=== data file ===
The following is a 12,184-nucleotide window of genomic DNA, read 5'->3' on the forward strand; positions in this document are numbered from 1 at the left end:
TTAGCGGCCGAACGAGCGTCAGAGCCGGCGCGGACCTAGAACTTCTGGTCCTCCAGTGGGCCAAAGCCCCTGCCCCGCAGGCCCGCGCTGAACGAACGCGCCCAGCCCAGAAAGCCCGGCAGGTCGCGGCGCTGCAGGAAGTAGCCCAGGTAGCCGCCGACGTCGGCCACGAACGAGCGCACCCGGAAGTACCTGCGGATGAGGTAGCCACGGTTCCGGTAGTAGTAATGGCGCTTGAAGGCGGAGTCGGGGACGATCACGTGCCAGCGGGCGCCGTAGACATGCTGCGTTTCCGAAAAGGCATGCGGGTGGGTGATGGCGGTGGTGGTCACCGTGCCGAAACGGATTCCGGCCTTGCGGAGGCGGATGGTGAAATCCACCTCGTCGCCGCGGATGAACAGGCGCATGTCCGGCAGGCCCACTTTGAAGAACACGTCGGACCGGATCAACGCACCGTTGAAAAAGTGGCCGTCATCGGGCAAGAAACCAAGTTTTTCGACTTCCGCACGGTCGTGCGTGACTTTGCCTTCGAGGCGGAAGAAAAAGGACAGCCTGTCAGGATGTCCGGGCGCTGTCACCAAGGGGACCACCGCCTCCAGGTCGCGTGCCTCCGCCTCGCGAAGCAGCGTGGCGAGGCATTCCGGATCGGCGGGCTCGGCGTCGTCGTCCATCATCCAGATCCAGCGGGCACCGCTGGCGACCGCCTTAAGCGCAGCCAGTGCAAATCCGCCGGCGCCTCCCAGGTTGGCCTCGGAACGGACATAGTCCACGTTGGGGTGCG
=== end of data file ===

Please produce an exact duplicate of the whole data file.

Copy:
The following is a 12,184-nucleotide window of genomic DNA, read 5'->3' on the forward strand; positions in this document are numbered from 1 at the left end:
TTAGCGGCCGAACGAGCGTCAGAGCCGGCGCGGACCTAGAACTTCTGGTCCTCCAGTGGGCCAAAGCCCCTGCCCCGCAGGCCCGCGCTGAACGAACGCGCCCAGCCCAGAAAGCCCGGCAGGTCGCGGCGCTGCAGGAAGTAGCCCAGGTAGCCGCCGACGTCGGCCACGAACGAGCGCACCCGGAAGTACCTGCGGATGAGGTAGCCACGGTTCCGGTAGTAGTAATGGCGCTTGAAGGCGGAGTCGGGGACGATCACGTGCCAGCGGGCGCCGTAGACATGCTGCGTTTCCGAAAAGGCATGCGGGTGGGTGATGGCGGTGGTGGTCACCGTGCCGAAACGGATTCCGGCCTTGCGGAGGCGGATGGTGAAATCCACCTCGTCGCCGCGGATGAACAGGCGCATGTCCGGCAGGCCCACTTTGAAGAACACGTCGGACCGGATCAACGCACCGTTGAAAAAGTGGCCGTCATCGGGCAAGAAACCAAGTTTTTCGACTTCCGCACGGTCGTGCGTGACTTTGCCTTCGAGGCGGAAGAAAAAGGACAGCCTGTCAGGATGTCCGGGCGCTGTCACCAAGGGGACCACCGCCTCCAGGTCGCGTGCCTCCGCCTCGCGAAGCAGCGTGGCGAGGCATTCCGGATCGGCGGGCTCGGCGTCGTCGTCCATCATCCAGATCCAGCGGGCACCGCTGGCGACCGCCTTAAGCGCAGCCAGTGCAAATCCGCCGGCGCCTCCCAGGTTGGCCTCGGAACGGACATAGTCCACGTTGGGGTGCG